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Dangerous Medications

Heartburn Medications May Increase Bone Fractures in Kids

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A specific type of heartburn medications, proton pump inhibitors or PPIs, may increase the risk for bone fractures in kids, according to a study.

The Risk with PPIs

Doctors often prescribe PPIs for children who are more than one year old when they have been diagnosed with gastroesophageal reflux disease or GERD. This condition allows for stomach acid and food to be regurgitated, which causes discomfort for the child.

Researchers studied government records in Sweden of just over 230,000 children. Half of these children took PPIS which were prescribed by the doctors and half didn’t. After a follow-up of two years, data showed that of the children who had taken PPIs, just over 5350 of them had suffered a broken bone. For those who didn’t take PPIs, just under 4570 had a bone fracture.

According to the research, children who had used PPIs had a 11 percent higher risk for a bone fracture. Very few of them had fractures of the spine or skull. However, there were broken arms, broken legs and other fractures. Statistics showed that kids who had taken PPIs had an eight percent increase in the number of broken arms and 19 percent increase for broken bones in the leg.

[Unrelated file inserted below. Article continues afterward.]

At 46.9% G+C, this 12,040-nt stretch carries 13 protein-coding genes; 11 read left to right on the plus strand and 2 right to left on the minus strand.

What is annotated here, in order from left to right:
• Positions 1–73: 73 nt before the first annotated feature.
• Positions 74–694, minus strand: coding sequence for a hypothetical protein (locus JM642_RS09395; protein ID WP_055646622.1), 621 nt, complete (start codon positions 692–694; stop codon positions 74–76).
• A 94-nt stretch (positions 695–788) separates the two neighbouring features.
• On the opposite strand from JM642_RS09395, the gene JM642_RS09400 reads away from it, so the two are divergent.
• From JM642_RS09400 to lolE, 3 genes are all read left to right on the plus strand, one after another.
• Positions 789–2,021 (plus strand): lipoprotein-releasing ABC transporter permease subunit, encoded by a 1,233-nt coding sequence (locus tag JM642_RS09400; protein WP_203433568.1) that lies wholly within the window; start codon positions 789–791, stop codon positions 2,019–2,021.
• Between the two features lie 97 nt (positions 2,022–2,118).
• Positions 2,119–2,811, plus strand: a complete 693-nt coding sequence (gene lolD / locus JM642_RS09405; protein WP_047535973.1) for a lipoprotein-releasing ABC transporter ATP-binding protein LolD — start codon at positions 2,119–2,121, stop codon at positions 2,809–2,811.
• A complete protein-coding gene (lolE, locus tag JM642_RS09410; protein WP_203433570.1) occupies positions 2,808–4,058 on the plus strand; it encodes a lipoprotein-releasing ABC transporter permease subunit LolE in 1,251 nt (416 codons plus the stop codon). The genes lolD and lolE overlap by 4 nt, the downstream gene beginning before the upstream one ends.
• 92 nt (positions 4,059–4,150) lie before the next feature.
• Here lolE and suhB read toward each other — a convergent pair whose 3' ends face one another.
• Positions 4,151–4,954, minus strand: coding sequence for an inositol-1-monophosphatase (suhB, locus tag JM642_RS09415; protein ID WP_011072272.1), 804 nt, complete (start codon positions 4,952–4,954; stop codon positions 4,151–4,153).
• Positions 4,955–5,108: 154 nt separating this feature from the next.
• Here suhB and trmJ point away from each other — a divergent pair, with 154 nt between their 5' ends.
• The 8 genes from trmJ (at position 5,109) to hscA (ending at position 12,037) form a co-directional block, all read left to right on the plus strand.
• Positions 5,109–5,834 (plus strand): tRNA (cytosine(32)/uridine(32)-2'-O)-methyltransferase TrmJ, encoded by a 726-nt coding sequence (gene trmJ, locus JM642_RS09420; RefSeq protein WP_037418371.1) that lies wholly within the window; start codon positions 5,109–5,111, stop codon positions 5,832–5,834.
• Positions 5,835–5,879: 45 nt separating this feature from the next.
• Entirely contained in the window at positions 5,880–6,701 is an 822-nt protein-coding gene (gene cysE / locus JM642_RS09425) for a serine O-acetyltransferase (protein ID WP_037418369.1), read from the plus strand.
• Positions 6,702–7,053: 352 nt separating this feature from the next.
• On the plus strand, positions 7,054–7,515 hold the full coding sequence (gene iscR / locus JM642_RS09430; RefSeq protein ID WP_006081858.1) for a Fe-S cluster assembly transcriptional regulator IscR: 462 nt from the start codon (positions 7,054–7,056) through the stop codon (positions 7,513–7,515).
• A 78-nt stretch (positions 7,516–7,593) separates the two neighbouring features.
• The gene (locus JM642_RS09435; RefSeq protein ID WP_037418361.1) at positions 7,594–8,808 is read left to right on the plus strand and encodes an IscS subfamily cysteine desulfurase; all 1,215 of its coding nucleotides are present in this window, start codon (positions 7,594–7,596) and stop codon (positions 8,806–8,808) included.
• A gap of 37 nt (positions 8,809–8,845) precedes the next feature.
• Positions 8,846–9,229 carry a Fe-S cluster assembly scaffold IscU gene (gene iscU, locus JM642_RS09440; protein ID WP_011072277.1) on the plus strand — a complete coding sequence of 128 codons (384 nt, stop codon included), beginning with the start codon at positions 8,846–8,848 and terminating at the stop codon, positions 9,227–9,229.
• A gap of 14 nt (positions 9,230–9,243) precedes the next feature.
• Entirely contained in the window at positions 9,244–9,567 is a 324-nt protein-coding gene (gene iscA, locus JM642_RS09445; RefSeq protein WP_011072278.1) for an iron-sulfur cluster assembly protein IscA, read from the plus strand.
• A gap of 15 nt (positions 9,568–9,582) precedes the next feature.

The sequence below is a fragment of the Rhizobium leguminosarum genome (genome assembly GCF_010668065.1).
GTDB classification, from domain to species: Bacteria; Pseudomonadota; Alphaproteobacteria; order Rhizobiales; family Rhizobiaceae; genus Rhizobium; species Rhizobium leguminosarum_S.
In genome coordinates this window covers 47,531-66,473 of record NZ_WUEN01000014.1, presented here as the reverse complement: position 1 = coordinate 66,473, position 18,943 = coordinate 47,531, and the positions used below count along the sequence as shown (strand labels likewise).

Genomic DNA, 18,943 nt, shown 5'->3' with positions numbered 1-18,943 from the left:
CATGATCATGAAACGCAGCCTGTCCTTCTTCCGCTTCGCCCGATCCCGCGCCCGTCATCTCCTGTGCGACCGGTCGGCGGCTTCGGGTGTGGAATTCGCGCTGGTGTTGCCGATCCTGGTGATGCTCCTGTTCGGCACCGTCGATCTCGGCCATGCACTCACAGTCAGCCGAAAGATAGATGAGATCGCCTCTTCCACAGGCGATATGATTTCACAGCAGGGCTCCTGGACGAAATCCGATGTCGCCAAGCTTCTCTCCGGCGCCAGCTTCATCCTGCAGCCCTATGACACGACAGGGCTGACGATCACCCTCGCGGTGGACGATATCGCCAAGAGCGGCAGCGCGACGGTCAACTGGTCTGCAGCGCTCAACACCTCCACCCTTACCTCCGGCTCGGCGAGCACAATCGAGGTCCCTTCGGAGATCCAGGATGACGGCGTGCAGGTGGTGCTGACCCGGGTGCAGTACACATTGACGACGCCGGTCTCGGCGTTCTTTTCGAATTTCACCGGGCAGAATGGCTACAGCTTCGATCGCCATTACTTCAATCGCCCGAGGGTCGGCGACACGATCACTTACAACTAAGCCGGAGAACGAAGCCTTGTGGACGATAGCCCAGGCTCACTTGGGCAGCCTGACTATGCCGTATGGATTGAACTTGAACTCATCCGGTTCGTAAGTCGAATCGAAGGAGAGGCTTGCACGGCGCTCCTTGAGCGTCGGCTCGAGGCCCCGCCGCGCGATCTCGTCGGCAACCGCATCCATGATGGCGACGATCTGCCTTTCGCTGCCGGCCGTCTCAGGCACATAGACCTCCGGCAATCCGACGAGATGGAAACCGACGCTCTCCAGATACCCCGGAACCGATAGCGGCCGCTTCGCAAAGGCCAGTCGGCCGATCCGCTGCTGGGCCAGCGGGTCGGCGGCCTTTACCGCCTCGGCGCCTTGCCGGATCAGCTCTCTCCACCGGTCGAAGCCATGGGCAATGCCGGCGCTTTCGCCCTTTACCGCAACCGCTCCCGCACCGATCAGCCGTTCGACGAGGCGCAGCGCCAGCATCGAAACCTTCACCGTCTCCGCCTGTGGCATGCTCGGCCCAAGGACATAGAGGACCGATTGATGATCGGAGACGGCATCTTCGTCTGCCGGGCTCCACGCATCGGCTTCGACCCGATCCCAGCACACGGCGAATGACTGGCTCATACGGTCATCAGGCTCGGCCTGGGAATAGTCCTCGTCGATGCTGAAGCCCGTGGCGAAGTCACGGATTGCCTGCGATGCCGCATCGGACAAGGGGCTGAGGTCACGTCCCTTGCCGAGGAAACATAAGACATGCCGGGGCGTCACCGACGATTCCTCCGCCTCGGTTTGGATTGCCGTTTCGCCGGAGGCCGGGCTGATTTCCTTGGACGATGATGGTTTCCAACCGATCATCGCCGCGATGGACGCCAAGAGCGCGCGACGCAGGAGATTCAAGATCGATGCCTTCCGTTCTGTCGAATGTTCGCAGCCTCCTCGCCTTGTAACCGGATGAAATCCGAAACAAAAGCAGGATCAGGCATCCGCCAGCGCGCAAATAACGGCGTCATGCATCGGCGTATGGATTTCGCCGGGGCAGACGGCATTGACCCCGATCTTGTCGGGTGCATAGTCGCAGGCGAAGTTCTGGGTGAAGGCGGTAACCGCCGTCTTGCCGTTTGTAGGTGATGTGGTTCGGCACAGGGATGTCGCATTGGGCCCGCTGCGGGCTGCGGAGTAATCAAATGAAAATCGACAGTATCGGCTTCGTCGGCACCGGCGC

The study didn’t account for physical activity differences or the amount of bone mineral density in each child, which could have an influence on the rate of fractures. The researcher said they didn’t conclude that all kids should stay away from PPIs. However, doctors should be aware of the potential risk when they prescribe the medications.

What is GERD?

Most babies spit up a little after taking a bottle or nursing. However, when they experience frequent spitting up along with feeding issues or loss of weight, it may indicate they have GERD. Normal spitting up should go away by the time they are one year old in most cases. If the issue continues or becomes worse, they may need treatment for GERD.

GERD can be caused by several factors, including a birth defect or medications. Secondhand smoke and obesity can also lead to GERD. Other factors include genetics, surgery on the abdomen and certain brain disorders.

Symptoms include vomiting, nausea and heartburn. In children, especially those who are younger, they may say they have stomach pain or pain in the chest. They may have hiccups or a feeling that food is stuck when they swallow. They may fail to gain weight or even lose weight. Children can eat less or avoid certain foods because of the GERD.

Treatment may include sleeping with the bed raised and not letting the child lie down for at least three hours after a meal. The doctor may recommend the child avoid sugar and spicy foods, chocolate, caffeine and acidic foods and drinks. They may also suggest the child eat more frequently and smaller portions.

Along with PPIs, a doctor may recommend H2 blockers or antacids. Many children do well with just the lifestyle changes, and it can prevent the need for medications which may have serious side effects.